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Workshop on Building Operational Composite Drought Monitoring Index by IARI

The reduced supply of precipitation (and subsequently soil moisture) for crops leads to an agricultural drought that impacts crop yield, inflicting enormous economic impacts on developed countries and the suffering of millions of people in less-developed regions of the world.

Drought is an extreme condition when water in one or a combination of water stores (e.g., river, lake, reservoir, snowpack, soil water or groundwater) or water fluxes (precipitation, evapotranspiration or runoff) drops below a defined condition for a prolonged period of time. Such a water deficit evolves over weeks to months and can last for months and years. Drought's propagation is silent and often without warning until it impacts human lives and environmental activities. Drought conditions are related to water demand, so local water use plays a central role in defining conditions of scarcity and the resulting impacts. Classified drought into meteorological, agricultural or hydrological, depending on whether the deficit is measured using precipitation, soil moisture or river discharge, respectively.

In the US, since 1996, there has been at least one drought every year except for the years 1997, 2001, 2004 and 2010, and each year drought cost between USD 1 billion and 14 billion in damages (in 2015 – adjusted dollars). In California alone, the 2015 drought was estimated to cause USD 2–5 billion in damages to the agricultural sector.

Scientifically based drought-monitoring tools and warning systems assist in the mitigation of the losses caused by droughts and the planning and management of water shortages that will accompany future droughts. Such drought-monitoring tools are based on long-term observations of the hydrological variables such as precipitation, streamflow, soil moisture and groundwater.

Although the impacts of drought are intimately linked to the vulnerability of a population to adverse conditions and how society responds within the constraints of changing economies, the timely determination of the current level of agricultural drought aids the decision-making process in order to reduce its impacts. Scientifically based drought-monitoring tools and warning systems assist in the mitigation of the losses caused by droughts and the planning and management of water shortages that will accompany future droughts. Such drought-monitoring tools are based on long-term observations of the hydrological variables such as precipitation, streamflow, soil moisture and groundwater.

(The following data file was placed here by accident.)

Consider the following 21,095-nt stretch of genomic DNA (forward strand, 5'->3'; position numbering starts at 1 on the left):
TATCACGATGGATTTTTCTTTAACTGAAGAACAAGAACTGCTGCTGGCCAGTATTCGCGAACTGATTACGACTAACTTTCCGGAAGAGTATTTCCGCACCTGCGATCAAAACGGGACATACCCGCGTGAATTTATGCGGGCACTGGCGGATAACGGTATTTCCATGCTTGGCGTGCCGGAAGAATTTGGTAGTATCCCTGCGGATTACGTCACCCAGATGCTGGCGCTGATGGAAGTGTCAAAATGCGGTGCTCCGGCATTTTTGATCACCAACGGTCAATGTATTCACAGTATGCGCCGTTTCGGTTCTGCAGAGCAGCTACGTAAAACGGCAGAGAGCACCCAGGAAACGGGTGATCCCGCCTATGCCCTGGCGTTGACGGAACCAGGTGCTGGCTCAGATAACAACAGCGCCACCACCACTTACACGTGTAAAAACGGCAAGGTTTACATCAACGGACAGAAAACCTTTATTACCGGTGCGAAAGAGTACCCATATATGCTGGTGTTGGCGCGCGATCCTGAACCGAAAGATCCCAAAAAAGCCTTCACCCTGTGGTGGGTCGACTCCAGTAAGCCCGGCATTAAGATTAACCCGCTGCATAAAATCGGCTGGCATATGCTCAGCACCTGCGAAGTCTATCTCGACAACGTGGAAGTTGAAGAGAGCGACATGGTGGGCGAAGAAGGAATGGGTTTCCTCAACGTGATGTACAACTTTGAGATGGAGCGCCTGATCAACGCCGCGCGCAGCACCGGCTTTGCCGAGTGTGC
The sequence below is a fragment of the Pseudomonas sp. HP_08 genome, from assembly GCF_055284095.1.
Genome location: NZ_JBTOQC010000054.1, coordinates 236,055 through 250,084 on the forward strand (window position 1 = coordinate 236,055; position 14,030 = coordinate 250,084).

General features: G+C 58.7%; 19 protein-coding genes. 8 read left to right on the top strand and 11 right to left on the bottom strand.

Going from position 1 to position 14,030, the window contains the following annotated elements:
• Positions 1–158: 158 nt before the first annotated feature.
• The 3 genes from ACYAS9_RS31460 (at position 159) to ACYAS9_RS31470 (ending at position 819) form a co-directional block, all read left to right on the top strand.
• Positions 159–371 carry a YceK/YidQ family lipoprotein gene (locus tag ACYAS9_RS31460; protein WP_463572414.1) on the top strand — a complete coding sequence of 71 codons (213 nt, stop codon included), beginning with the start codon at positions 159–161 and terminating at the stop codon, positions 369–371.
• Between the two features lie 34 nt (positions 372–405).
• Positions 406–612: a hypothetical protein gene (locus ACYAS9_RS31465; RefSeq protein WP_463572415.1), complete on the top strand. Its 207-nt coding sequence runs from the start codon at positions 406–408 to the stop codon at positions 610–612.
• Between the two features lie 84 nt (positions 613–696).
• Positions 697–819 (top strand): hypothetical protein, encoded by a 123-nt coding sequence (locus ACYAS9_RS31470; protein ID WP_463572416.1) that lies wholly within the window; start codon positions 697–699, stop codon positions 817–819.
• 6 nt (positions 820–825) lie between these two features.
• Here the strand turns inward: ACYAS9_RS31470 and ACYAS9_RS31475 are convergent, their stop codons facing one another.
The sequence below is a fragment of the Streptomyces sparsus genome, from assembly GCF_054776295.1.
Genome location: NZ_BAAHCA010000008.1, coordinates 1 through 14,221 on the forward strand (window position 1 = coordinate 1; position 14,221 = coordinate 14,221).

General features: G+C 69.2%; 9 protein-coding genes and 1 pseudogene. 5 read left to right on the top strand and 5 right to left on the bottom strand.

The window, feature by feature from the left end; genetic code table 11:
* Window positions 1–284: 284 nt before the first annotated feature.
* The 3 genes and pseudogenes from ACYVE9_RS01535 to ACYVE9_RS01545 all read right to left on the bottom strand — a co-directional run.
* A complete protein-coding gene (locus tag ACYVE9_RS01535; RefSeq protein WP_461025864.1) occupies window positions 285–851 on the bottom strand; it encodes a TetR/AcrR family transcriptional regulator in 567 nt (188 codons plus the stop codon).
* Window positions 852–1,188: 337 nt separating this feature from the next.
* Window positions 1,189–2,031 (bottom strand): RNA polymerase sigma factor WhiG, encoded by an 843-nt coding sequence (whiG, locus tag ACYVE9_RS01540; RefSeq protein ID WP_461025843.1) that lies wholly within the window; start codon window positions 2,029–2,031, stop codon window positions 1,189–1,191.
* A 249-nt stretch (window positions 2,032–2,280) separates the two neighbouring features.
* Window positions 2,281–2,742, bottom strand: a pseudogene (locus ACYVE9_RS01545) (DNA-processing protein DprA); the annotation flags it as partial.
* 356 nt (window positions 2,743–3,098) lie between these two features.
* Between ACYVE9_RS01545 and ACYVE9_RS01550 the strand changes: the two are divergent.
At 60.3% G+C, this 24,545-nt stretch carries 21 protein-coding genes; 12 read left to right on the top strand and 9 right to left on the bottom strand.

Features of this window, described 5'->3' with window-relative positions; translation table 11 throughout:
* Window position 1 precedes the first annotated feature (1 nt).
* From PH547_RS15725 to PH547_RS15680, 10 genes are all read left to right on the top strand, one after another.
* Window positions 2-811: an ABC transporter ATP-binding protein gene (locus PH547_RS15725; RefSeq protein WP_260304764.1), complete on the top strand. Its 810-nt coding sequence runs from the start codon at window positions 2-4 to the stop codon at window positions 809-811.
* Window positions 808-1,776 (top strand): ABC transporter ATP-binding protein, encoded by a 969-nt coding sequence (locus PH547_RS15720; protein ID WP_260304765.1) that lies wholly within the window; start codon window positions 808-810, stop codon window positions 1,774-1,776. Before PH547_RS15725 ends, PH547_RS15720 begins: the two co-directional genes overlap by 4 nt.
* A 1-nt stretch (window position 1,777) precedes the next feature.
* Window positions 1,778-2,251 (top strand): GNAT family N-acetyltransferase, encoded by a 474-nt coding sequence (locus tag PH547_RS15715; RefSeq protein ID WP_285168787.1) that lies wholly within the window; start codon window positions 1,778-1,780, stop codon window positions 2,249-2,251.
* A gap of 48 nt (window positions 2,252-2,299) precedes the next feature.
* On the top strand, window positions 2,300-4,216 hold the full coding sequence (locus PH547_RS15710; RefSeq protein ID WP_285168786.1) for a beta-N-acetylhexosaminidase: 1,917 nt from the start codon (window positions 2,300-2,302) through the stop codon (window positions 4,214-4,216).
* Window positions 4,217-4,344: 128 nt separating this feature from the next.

Pluvial conditions are related to an abundance of precipitation and subsequently wet soil conditions that can adversely affect agriculture by waterlogging the fields or exacerbating flooding from additional rainfall. Thus, for monitoring extremes (either agricultural drought or pluvial conditions), realistic estimation of soil moisture at regional to continental scales is required. Soil moisture is the central source of information, since it reflects recent precipitation and antecedent soil conditions. In a sense, soil moisture captures the aggregate balance of all hydrological processes and represents available water, being a buffer between incoming precipitation and throughfall and evapotranspiration and drainage processes.

Seeking above problems, a workshop was organised by I.A.R.I. - "Bilateral Workshop on Building an Operational Composite Drought Monitoring Index for India (Jan 22 - 23, 2019). The workshop was held at ICAR Lecture Hall (2nd Floor), NASC Complex, Dev Prakash Shastri Marg, Pusa, New Delhi.

Jan 22, 2019 (Day 1)

  • Inaugural Session 11.00 – 11.30 am:

  • Technical Session-1 CDI Background and Overview (11:30 – 12.00 pm)

  • New Tool Opportunities in Remote Sensing (12.00 pm – 12.30 pm)

  • Using CDI in the MENA region (12.30 pm- 1.00 pm)

  • 00 – 02.15 pm: Lunch 02.30– 04.30 pm: Technical Session-2 Indian Drought Monitoring Protocol

  • CDI validation on Maharashtra

  • CDI validation on Karnataka

  • Remote sensing based ET estimation

Jan. 23, 2019 (Day 2) 

  • Stakeholder Engagement and Interactions (10.00 am- 11.30 am)

  • Tea Break (11.30 am – 12.00 pm)

  • Way Forward and Next Steps (12.00 pm – 1.00 pm)

  • Lunch Break (1.15 pm – 2.15 pm)

Organizers:

Water Technology Centre, ICAR-Indian Agricultural Research Institute, New Delhi, India Daugherty Water for Food Global Institute National Drought Mitigation Center, School of Natural Resources University of Nebraska, USA



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